Dr. Ron’s Research Review – May 9, 2012

This week’s research review focuses on celiac disease and RDW.

One study found that elevated red cell distribution width was the most frequent abnormality, being present in 57.9% of adult untreated celiac patients (Chi square analysis, p<0.01 versus other laboratory changes). (Brusco, Di Stefano et al. 2000)

Another study found that RDW was increased in 94 (47.4%) and normal in 104 (52.5%) of 198 patients in whom clinical suspicion of celiac disease was strong and were referred for further investigations and intestinal biopsy.. Duodenal biopsy confirmed coeliac disease in 80 (85.1%) of the former patients and 69 (66.3%) of the latter patients. No correlation between RDW values and histological scores was found. Overall RDW increase was found in 80/149 (53.7%) patients with a definite diagnosis of coeliac disease, and in 14/49 (28.6%) patients in whom biopsy excluded the disease. A 1-year gluten withdrawal led to a significant decrease in RDW value, even in patients with obdurate mucosal impairment. (Sategna Guidetti, Scaglione et al. 2002)

Dr. Ron


Articles

Increased red cell distribution width and coeliac disease

            (Brusco, Di Stefano et al. 2000) Download

BACKGROUND/AIMS: Despite availability of sensitive screening tests, coeliac disease is still underdiagnosed. To determine which haematochemical abnormalities might be more predictive of this condition, we reviewed the clinical records of our series of adult patients affected by coeliac disease. METHODS: Six haematochemical parameters (haemoglobin, red cell distribution width, serum levels of iron, albumin, calcium and potassium) were evaluated in 126 consecutive adult untreated coeliac patients diagnosed since 1990. RESULTS: Elevated red cell distribution width was the most frequent haematochemical abnormality, being present in 57.9% of our patients (Chi square analysis, p<0.01 versus other laboratory changes). CONCLUSION: The increase of red cell distribution width was more common than iron-deficiency anaemia, a well-known indicator of coeliac disease. Elevated red cell distribution width can thus be considered a new predictor of coeliac disease and in the presence of this a search should be made for antiendomysial antibodies.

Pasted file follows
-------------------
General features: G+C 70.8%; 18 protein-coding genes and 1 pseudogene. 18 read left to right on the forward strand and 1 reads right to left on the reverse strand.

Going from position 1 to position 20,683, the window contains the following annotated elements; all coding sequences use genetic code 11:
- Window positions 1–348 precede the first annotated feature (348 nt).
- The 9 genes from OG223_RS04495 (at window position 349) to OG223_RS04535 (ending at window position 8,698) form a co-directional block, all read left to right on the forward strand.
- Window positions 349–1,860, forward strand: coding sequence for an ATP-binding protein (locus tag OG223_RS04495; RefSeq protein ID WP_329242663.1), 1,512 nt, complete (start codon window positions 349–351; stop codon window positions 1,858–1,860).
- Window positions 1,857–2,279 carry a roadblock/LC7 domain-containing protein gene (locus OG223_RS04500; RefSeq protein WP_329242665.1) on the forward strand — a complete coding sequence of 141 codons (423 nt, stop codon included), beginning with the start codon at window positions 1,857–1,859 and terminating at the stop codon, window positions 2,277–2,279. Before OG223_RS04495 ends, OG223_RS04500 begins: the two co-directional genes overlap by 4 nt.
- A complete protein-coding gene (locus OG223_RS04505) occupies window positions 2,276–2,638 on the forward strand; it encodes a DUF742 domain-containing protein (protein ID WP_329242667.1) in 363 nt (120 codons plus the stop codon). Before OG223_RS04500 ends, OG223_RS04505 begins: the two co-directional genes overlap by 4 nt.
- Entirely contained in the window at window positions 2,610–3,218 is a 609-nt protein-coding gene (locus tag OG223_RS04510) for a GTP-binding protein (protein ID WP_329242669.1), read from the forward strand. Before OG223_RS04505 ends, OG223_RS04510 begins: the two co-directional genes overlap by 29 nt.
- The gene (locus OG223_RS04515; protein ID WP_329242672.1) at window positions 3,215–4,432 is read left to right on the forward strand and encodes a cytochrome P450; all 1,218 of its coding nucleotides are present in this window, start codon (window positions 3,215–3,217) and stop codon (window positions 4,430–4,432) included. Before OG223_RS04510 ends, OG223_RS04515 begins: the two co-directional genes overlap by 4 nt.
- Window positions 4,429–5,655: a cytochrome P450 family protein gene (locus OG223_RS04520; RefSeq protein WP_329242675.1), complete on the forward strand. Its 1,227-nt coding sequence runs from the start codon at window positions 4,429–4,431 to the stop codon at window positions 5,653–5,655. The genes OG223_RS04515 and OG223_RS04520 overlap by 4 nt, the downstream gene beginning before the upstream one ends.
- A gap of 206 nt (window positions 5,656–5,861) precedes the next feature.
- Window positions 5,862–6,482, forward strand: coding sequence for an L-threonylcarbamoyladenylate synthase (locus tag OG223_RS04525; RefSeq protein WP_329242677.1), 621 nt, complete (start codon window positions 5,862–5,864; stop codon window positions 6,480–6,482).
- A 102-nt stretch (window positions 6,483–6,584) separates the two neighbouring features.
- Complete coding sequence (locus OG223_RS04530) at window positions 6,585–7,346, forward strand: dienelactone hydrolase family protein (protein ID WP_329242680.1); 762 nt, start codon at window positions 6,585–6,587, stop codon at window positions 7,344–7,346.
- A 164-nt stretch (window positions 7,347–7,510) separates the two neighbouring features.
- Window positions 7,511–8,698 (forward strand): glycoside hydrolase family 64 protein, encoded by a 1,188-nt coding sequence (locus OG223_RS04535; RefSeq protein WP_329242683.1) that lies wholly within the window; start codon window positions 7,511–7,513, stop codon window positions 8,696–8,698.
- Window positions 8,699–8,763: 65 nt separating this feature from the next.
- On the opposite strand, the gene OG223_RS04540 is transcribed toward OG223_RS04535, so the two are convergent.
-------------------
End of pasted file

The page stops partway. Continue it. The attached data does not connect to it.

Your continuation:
Red cell distribution width as a marker of coeliac disease: a prospective study

            (Sategna Guidetti, Scaglione et al. 2002) Download

BACKGROUND: Coeliac disease is frequently underdiagnosed because of its protean presentations. Serological tests may be helpful in screening programmes for populations at risk, but they are costly. AIM: To determine prospectively whether a commonly available haematological test such as the red cell distribution width (RDW) could be of help in detecting unrecognized coeliac disease. METHODS: Of 353 consecutive adult patients referred to our outpatient malabsorption clinic, 198 in whom clinical suspicion was strong were referred for further investigations and intestinal biopsy. Seventy-six inflammatory bowel disease outpatients and 90 subjects admitted for diseases other than malabsorption were enrolled as the control group. RESULTS: RDW was increased in 94 (47.4%) and normal in 104 (52.5%) of 198 patients. Duodenal biopsy confirmed coeliac disease in 80 (85.1%) of the former patients and 69 (66.3%) of the latter patients. No correlation between RDW values and histological scores was found. Overall RDW increase was found in 80/149 (53.7%) patients with a definite diagnosis of coeliac disease, and in 14/49 (28.6%) patients in whom biopsy excluded the disease. A 1-year gluten withdrawal led to a significant decrease in RDW value, even in patients with obdurate mucosal impairment. CONCLUSIONS: In patients in whom there is a strong clinical suspicion of coeliac disease, an elevated RDW despite normal haemoglobin concentration may be a reliable predictor of the disease.

References

Brusco, G., M. Di Stefano, et al. (2000). "Increased red cell distribution width and coeliac disease." Dig Liver Dis 32(2): 128-30.

Sategna Guidetti, C., N. Scaglione, et al. (2002). "Red cell distribution width as a marker of coeliac disease: a prospective study." Eur J Gastroenterol Hepatol 14(2): 177-81.